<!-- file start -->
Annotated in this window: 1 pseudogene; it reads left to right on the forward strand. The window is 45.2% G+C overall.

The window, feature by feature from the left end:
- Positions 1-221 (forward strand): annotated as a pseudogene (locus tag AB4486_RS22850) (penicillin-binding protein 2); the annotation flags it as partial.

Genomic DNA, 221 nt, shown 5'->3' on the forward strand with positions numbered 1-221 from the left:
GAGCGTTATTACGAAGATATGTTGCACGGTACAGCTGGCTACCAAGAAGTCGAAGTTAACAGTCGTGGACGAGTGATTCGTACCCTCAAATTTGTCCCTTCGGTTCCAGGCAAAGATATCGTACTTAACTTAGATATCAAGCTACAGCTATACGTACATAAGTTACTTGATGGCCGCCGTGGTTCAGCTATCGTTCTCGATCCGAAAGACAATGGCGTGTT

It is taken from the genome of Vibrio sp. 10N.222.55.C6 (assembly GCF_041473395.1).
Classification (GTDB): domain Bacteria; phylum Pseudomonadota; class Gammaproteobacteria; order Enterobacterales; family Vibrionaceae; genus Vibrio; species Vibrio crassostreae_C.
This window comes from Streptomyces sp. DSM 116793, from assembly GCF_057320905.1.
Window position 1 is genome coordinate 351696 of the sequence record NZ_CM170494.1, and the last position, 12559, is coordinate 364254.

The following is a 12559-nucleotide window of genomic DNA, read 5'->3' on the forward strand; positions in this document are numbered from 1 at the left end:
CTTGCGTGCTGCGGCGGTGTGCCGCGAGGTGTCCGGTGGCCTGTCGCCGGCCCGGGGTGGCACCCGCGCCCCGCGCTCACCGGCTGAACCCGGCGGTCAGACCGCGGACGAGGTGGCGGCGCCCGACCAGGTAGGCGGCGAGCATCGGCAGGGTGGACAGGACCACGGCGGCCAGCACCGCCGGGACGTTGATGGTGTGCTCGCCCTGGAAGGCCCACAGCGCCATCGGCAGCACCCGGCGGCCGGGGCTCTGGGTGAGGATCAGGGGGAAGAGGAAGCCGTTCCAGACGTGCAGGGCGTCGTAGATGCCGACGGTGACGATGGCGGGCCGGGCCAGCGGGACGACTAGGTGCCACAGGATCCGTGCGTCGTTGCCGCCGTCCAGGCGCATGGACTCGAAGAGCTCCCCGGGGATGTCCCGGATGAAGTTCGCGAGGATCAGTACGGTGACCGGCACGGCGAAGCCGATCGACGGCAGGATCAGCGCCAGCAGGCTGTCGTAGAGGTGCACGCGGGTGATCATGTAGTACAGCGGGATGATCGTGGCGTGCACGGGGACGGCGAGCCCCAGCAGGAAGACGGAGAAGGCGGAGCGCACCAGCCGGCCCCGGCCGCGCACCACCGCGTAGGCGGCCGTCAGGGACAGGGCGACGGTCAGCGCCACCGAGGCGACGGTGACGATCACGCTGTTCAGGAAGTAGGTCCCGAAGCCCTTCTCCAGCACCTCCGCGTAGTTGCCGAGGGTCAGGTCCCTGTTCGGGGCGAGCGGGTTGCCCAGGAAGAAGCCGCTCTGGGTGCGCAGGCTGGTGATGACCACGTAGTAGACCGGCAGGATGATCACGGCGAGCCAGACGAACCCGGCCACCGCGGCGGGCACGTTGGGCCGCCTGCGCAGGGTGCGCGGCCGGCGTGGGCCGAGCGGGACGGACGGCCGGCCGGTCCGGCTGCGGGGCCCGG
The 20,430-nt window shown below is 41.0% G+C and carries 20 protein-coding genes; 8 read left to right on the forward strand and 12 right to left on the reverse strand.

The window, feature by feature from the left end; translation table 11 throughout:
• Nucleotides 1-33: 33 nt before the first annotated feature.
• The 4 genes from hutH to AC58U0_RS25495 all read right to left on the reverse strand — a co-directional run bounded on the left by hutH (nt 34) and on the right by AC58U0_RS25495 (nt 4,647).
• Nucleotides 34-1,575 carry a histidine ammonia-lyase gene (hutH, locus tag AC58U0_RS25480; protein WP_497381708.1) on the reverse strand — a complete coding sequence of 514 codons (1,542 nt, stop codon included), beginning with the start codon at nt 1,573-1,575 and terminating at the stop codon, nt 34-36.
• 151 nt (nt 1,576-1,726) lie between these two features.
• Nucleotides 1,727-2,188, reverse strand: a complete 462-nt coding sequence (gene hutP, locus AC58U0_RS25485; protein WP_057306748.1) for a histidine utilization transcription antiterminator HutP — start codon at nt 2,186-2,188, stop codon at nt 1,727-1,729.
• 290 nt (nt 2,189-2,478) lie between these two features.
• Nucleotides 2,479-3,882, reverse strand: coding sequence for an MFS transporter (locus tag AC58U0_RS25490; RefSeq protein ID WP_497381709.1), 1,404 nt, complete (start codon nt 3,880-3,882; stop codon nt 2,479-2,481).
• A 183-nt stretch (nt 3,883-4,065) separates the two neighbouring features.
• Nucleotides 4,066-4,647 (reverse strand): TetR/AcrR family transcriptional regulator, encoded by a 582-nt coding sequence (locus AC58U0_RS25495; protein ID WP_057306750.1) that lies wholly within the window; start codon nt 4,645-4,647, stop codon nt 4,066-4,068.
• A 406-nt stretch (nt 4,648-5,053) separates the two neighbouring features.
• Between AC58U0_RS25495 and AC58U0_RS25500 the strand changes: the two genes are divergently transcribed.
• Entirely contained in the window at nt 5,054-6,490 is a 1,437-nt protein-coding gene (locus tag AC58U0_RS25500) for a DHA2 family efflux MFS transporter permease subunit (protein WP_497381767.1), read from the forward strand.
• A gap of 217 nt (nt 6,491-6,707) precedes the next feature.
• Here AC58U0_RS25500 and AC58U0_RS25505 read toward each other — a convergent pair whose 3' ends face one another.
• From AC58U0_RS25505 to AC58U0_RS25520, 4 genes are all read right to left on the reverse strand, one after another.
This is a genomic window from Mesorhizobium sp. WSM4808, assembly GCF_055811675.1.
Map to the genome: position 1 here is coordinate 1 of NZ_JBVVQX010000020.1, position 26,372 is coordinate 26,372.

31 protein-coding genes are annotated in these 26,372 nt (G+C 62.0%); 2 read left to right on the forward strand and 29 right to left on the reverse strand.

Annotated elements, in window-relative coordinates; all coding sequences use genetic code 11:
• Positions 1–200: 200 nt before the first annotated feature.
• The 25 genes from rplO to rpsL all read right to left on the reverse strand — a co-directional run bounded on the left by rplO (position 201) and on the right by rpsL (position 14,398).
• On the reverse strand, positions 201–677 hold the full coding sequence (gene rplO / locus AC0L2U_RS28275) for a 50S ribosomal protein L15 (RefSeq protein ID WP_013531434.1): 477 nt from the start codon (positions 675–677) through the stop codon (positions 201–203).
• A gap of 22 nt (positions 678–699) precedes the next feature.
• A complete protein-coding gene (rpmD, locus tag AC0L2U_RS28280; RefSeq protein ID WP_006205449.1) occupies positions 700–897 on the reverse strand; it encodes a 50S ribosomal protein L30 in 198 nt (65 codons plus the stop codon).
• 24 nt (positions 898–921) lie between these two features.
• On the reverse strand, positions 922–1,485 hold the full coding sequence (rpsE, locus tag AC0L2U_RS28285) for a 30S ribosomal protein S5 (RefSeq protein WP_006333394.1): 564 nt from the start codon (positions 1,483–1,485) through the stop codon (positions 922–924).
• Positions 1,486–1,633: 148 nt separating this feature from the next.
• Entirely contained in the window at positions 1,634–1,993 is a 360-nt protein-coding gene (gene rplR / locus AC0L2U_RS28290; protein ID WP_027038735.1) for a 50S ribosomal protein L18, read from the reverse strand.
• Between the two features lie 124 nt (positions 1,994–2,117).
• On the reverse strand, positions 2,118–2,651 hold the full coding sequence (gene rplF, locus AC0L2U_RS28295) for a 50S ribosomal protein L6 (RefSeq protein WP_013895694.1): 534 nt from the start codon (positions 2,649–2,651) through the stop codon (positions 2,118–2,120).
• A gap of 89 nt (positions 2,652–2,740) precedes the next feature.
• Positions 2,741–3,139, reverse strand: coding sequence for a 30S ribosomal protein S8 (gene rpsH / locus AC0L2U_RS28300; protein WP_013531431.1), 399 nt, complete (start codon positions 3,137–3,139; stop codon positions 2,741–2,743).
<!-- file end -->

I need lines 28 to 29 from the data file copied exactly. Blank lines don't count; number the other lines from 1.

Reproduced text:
• From AC58U0_RS25505 to AC58U0_RS25520, 4 genes are all read right to left on the reverse strand, one after another.
This is a genomic window from Mesorhizobium sp. WSM4808, assembly GCF_055811675.1.